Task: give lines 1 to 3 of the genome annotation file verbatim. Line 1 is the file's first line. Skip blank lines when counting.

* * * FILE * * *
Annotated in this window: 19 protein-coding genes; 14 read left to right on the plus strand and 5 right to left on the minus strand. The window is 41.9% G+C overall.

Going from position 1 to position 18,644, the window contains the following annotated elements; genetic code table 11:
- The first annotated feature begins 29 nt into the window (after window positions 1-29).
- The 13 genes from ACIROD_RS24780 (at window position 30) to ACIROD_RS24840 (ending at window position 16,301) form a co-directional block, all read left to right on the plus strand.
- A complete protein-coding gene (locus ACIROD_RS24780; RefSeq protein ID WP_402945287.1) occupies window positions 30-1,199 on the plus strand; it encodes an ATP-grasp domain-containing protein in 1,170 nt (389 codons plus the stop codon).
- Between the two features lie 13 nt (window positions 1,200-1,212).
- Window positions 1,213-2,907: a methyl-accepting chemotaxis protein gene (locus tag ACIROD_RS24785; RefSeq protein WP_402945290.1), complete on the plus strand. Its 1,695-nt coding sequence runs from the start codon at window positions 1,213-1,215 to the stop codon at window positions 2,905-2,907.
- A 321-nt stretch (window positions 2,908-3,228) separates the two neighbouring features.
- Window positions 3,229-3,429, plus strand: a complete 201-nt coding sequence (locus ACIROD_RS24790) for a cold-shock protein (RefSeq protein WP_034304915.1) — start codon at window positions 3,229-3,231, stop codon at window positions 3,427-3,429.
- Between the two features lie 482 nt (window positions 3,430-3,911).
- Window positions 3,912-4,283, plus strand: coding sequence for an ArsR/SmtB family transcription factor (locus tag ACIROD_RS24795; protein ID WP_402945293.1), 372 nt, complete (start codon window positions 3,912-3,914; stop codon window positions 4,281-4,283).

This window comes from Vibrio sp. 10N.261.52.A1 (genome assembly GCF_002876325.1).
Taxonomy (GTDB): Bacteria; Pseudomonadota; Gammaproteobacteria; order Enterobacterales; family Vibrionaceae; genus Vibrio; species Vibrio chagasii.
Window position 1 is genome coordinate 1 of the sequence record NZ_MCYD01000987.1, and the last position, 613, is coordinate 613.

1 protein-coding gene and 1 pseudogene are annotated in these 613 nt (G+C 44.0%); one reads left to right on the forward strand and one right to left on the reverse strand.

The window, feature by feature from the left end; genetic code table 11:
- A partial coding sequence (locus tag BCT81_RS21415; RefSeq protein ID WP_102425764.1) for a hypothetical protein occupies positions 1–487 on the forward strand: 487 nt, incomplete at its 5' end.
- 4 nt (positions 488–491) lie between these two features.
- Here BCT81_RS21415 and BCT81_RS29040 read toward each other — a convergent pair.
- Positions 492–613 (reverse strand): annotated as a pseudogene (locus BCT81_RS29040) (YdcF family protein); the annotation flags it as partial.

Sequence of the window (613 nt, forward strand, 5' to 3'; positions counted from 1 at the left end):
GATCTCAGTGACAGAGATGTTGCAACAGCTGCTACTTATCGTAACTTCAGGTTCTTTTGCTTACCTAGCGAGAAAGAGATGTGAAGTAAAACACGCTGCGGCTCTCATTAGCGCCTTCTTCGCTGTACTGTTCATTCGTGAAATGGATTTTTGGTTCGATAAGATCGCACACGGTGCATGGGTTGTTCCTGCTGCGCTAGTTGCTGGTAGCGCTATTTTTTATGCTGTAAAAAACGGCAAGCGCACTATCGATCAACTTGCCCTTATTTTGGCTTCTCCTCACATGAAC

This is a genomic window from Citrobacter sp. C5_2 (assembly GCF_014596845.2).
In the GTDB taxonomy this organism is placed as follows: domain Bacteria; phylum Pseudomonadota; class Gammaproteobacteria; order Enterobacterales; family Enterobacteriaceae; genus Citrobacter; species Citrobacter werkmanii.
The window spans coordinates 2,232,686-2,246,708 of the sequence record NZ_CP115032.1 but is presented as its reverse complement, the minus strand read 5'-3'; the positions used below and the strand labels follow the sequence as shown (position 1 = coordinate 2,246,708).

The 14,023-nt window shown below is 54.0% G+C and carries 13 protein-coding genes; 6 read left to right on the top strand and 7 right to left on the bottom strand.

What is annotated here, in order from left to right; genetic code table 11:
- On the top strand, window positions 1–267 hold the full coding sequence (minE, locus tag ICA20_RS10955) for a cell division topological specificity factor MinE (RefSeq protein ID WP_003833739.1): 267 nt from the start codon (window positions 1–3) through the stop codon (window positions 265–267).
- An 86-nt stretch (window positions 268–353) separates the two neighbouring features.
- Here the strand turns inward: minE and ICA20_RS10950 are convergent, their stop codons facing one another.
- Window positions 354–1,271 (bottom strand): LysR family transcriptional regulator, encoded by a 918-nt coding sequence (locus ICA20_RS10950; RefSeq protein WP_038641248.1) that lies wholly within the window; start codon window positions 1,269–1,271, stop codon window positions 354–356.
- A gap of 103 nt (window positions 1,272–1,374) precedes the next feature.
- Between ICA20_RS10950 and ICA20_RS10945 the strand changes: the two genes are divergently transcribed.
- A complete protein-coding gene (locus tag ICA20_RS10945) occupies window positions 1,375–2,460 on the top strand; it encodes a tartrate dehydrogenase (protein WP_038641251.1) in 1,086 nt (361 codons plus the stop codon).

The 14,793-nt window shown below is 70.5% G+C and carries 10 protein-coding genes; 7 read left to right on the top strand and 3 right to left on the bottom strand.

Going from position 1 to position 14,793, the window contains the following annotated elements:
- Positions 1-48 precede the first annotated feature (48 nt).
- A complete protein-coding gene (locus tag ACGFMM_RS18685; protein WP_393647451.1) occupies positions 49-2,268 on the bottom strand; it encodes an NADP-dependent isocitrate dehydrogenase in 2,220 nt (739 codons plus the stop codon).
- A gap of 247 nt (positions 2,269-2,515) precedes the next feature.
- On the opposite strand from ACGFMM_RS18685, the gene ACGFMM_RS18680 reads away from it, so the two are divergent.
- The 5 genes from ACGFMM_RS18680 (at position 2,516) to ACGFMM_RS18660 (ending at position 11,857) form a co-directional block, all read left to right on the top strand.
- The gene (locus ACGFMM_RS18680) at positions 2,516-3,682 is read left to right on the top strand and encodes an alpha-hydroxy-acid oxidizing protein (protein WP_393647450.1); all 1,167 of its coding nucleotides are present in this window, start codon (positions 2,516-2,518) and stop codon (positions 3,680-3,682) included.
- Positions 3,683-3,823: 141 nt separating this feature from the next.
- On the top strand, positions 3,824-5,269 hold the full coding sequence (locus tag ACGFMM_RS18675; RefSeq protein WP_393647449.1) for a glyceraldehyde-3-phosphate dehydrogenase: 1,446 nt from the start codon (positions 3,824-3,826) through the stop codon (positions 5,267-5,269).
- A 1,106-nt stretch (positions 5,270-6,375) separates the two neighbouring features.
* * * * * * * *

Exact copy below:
Annotated in this window: 19 protein-coding genes; 14 read left to right on the plus strand and 5 right to left on the minus strand. The window is 41.9% G+C overall.

Going from position 1 to position 18,644, the window contains the following annotated elements; genetic code table 11:
- The first annotated feature begins 29 nt into the window (after window positions 1-29).